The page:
I was an RN at Alta Bates, although not at that time....I have been a
L&D RN for years and a doula for over 20 years. I even wrote a book
about birth trauma! (unpublished) My advice to you would be, that if
your birth trauma was that real, that significant that it would cause
you this much pain and this much hesitation about whether or not to
actually have another child, I'd say that you need to sort our your
priorities. Number one:
how important to your view of you as a woman, human, etc. is having a
vaginal birth? Because the only argument I heard you make about
cesareans was that they are over used. Personally, if I needed a
hysterectomy, or painkillers, for a real reason, I wouldn't turn them
down just because they might, in other cases, be overused. A cesarian
is medicine for a condition just like any other medicine. I'd say,
months of pain, a hellish birth, and hesitancy to make love and have
another child are some of the best reasons to have a cesarian. I had
three kids at home and STILL say that!
You could hire a doula, or some sort of consultant to assist you with
this decision, and/or accompany you to the delievery to help with
decision making. You could set some limits in terms of how long and how
much pain you are willing to go without trying something else. A
vaginal delivery is not the point. There are many things to consider,
and as a mother of two young children, you aren't going to have the
energy to deal with them AND pain and a long recovery.
Best of luck.
I think you are being much too hard on yourself. As you clearly stated,
you had an extraordinarily difficult delivery, from which you are still
recovering. In my humble opinion, you should PLAN to have a c-section,
and you should find a doctor who supports you in this choice and will
help make your second experience of childbirth as painless as possible.
Your situation is not at all like the run-of-the-mill delivery, and it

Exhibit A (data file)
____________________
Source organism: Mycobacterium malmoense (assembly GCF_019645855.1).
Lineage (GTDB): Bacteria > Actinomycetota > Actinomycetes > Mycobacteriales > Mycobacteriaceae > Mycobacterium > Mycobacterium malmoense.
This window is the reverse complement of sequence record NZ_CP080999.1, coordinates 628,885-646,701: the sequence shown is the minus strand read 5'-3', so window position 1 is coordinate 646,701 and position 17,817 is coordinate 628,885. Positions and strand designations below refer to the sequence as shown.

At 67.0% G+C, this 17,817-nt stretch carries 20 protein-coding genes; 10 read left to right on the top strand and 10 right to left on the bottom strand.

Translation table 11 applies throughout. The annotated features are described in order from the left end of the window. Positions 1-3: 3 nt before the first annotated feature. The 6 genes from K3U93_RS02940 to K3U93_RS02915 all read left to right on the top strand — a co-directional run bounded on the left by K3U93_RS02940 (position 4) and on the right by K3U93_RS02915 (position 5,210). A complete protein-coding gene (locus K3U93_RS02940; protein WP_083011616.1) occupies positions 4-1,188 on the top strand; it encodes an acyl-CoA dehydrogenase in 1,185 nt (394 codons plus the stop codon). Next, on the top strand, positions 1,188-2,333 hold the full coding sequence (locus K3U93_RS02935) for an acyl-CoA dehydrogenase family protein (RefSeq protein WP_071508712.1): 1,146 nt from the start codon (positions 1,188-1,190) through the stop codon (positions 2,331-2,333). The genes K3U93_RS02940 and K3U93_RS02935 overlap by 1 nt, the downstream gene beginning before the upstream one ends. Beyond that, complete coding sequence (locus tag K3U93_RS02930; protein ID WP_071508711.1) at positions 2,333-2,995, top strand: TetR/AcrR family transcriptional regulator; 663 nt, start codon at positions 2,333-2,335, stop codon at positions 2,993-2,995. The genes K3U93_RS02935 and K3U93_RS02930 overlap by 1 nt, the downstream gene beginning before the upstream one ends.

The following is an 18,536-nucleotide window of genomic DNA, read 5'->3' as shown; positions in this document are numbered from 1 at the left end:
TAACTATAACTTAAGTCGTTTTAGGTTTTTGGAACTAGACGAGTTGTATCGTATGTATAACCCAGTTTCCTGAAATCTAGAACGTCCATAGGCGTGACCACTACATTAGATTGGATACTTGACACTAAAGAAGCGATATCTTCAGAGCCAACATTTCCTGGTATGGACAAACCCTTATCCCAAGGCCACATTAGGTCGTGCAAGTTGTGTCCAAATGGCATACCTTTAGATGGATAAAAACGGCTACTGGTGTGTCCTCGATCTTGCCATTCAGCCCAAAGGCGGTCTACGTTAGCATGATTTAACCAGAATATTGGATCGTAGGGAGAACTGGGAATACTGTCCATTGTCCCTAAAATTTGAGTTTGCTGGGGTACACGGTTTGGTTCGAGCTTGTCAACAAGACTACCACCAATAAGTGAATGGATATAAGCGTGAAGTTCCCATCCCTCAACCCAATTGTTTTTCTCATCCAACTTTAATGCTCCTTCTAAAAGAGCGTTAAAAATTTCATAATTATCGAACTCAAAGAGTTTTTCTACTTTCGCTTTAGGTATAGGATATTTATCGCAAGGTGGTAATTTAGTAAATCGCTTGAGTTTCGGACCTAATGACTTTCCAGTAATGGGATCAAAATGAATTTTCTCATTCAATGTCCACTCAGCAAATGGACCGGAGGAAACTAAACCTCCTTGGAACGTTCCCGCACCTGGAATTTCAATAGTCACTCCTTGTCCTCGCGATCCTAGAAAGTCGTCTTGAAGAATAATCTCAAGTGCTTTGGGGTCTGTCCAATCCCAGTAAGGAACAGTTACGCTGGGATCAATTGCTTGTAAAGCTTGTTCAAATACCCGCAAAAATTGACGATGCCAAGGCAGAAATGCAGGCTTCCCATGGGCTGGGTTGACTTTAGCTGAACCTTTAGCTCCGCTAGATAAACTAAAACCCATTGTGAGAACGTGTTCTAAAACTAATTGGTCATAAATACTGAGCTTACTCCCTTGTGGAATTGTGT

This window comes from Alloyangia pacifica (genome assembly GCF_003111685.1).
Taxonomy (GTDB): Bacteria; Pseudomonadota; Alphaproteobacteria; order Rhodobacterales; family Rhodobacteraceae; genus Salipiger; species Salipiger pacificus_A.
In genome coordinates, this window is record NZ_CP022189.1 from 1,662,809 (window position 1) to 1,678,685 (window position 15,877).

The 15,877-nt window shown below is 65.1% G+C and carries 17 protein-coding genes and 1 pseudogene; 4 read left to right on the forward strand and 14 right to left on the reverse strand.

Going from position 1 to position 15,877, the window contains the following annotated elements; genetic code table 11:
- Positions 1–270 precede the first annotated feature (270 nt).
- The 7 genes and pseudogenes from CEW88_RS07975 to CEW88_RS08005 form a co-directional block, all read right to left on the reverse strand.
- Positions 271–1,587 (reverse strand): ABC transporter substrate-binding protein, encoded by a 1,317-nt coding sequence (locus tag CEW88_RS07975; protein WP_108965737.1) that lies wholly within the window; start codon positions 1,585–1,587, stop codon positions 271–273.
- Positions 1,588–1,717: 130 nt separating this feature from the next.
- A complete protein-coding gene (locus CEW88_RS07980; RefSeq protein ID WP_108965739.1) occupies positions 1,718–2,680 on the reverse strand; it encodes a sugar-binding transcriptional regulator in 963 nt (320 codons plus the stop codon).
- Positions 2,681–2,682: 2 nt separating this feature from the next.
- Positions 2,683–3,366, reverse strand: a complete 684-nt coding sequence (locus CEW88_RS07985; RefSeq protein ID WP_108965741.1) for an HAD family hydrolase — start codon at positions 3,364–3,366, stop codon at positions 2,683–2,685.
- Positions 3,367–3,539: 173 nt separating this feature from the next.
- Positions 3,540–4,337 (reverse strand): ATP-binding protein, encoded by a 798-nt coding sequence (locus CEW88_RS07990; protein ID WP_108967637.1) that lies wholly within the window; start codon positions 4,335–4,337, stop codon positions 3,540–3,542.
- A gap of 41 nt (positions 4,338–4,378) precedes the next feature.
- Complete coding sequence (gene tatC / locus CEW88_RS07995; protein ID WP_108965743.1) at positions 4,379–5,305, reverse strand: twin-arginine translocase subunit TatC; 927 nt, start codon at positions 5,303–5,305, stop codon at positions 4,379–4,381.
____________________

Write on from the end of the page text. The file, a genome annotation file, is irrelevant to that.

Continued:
is not helping you to apply the ''common wisdom'' to your specific
Wishing you all the best,
Just because C-sections may be ''overprescribed'' does not mean they are
not sometimes necessary. Neither of my children would be alive today if
it hadn't been for timely C-sections. And frankly, it is amazing to me
that you didn't have one the first time around. It might have spared you
a lot of agony and kept you out of that wheelchair. C-section recoveries
aren't much fun, but they are a whole lot easier than what you
Frankly, I don't see much point in giving birth if you aren't willing to
take advantage of medical technology to give not only the baby but
YOURSELF the best possible start on life together. What is the point of
being in a wheelchair for a month and having all the injuries you
described? How is that making your life better? How is it making you a
better person, wife, mother?
Unless you are willing to come to terms with some of this, you are
probably better off not having a second child.
Have a c-section. I did, and the recovery wasn't that bad.
Within a week, I was pretty darn mobile and going up and down stairs,
etc. A friend had a natural delivery and opted for a scheduled
c-section for the 2d b/c she couldn't bear the thought of going through
child birth again. She was happy with the decision. It sounds like
you've been through enough!
Oh, my. You poor thing! C-sections may very well be over- prescribed,
but it certainly sounds like it would be justified in your case. Not
that they're easy to recover from, either, but probably easier than what
you've already been through.
Your intense fear of a second birth is very understandable given the
significant trauma you sustained with your first, and it is definitely
possible to feel better and have greater confidence going into a second
birth. Because trauma gets held in the body and the nervous system,
therapy approaches which address these aspects tend to be particularly
effective and direct. Two approaches you might find particularly useful
are EMDR and Sensorimotor Psychotherapy. I would be happy to help you
with referrals for therapists trained in either or both of these
approaches, or to meet with you myself (I am an MFT Intern with advanced
training in trauma (both EMDR and Sensorimotor Psychotherapy). I also
used to be a birth doula and specialize in birth-related issues. Rachel
Zamore, MA 510- 594-4090). In any case, it's great that you are
for support and please know that you can get some relief.